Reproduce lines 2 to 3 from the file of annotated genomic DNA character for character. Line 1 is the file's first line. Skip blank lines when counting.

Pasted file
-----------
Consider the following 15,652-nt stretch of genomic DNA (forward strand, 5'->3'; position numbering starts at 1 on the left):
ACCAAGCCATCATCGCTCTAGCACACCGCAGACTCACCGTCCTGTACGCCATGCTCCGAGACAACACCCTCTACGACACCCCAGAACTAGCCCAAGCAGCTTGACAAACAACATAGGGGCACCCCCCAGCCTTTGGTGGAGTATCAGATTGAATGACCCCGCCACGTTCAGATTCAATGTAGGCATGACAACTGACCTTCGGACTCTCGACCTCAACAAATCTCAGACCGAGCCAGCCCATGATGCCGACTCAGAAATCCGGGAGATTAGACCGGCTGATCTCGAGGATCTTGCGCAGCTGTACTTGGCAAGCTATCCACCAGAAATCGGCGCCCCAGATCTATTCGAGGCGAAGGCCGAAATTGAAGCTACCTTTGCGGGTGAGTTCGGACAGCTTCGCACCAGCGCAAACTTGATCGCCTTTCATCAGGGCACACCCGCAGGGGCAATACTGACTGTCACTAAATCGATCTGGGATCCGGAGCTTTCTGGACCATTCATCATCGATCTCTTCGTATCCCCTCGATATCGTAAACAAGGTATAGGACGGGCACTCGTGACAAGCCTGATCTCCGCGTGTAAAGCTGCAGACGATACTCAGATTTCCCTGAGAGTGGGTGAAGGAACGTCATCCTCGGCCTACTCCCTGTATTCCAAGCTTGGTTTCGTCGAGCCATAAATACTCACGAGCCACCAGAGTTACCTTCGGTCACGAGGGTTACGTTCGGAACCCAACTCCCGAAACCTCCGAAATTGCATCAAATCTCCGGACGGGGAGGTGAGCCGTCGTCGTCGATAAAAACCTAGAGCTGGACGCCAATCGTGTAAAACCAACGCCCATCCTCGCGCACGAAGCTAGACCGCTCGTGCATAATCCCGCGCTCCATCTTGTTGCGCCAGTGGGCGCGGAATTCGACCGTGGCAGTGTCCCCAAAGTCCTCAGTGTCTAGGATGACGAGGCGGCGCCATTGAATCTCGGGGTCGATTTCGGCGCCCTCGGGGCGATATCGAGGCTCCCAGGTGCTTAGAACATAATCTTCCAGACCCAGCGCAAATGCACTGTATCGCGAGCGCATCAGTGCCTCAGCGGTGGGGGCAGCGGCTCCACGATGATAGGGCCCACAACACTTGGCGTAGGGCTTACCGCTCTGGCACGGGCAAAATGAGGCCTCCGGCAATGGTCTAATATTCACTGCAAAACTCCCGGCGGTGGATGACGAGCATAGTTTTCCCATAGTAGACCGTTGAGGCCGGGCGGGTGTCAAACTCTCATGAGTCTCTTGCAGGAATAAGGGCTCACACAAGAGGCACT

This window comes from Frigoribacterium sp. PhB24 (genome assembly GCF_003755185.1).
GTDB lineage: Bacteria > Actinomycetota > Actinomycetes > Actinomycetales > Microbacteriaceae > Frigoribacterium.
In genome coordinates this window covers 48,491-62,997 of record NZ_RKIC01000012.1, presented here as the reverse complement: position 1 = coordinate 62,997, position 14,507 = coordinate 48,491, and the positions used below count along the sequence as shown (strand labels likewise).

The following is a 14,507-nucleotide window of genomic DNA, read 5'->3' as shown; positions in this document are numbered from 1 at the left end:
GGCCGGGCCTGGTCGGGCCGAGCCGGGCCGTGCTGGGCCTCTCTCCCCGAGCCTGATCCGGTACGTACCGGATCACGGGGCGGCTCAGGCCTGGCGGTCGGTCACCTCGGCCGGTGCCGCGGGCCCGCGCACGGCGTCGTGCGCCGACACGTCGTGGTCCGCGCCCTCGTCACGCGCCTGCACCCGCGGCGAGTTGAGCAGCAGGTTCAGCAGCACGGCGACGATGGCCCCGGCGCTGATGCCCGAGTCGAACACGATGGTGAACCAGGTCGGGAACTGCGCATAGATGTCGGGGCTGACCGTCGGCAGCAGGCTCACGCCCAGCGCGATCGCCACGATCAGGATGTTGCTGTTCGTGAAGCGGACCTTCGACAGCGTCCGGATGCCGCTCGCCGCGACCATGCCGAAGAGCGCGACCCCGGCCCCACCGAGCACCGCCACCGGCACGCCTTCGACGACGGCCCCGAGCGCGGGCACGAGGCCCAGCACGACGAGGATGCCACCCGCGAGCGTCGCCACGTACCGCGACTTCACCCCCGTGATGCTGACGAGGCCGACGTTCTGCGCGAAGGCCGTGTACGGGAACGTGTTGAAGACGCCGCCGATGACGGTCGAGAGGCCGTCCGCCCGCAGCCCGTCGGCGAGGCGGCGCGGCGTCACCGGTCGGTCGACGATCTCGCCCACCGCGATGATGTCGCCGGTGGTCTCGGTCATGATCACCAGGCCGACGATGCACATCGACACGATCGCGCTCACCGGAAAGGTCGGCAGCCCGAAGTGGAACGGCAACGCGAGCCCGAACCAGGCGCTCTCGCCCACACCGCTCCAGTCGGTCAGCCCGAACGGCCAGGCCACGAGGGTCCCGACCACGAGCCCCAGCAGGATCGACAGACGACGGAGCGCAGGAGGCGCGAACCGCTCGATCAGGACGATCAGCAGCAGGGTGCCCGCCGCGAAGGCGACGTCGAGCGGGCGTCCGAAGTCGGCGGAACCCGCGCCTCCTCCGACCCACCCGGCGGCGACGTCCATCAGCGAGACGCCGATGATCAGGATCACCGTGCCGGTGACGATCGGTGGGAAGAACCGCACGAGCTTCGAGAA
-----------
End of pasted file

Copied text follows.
ACCAAGCCATCATCGCTCTAGCACACCGCAGACTCACCGTCCTGTACGCCATGCTCCGAGACAACACCCTCTACGACACCCCAGAACTAGCCCAAGCAGCTTGACAAACAACATAGGGGCACCCCCCAGCCTTTGGTGGAGTATCAGATTGAATGACCCCGCCACGTTCAGATTCAATGTAGGCATGACAACTGACCTTCGGACTCTCGACCTCAACAAATCTCAGACCGAGCCAGCCCATGATGCCGACTCAGAAATCCGGGAGATTAGACCGGCTGATCTCGAGGATCTTGCGCAGCTGTACTTGGCAAGCTATCCACCAGAAATCGGCGCCCCAGATCTATTCGAGGCGAAGGCCGAAATTGAAGCTACCTTTGCGGGTGAGTTCGGACAGCTTCGCACCAGCGCAAACTTGATCGCCTTTCATCAGGGCACACCCGCAGGGGCAATACTGACTGTCACTAAATCGATCTGGGATCCGGAGCTTTCTGGACCATTCATCATCGATCTCTTCGTATCCCCTCGATATCGTAAACAAGGTATAGGACGGGCACTCGTGACAAGCCTGATCTCCGCGTGTAAAGCTGCAGACGATACTCAGATTTCCCTGAGAGTGGGTGAAGGAACGTCATCCTCGGCCTACTCCCTGTATTCCAAGCTTGGTTTCGTCGAGCCATAAATACTCACGAGCCACCAGAGTTACCTTCGGTCACGAGGGTTACGTTCGGAACCCAACTCCCGAAACCTCCGAAATTGCATCAAATCTCCGGACGGGGAGGTGAGCCGTCGTCGTCGATAAAAACCTAGAGCTGGACGCCAATCGTGTAAAACCAACGCCCATCCTCGCGCACGAAGCTAGACCGCTCGTGCATAATCCCGCGCTCCATCTTGTTGCGCCAGTGGGCGCGGAATTCGACCGTGGCAGTGTCCCCAAAGTCCTCAGTGTCTAGGATGACGAGGCGGCGCCATTGAATCTCGGGGTCGATTTCGGCGCCCTCGGGGCGATATCGAGGCTCCCAGGTGCTTAGAACATAATCTTCCAGACCCAGCGCAAATGCACTGTATCGCGAGCGCATCAGTGCCTCAGCGGTGGGGGCAGCGGCTCCACGATGATAGGGCCCACAACACTTGGCGTAGGGCTTACCGCTCTGGCACGGGCAAAATGAGGCCTCCGGCAATGGTCTAATATTCACTGCAAAACTCCCGGCGGTGGATGACGAGCATAGTTTTCCCATAGTAGACCGTTGAGGCCGGGCGGGTGTCAAACTCTCATGAGTCTCTTGCAGGAATAAGGGCTCACACAAGAGGCACT

This window comes from Frigoribacterium sp. PhB24 (genome assembly GCF_003755185.1).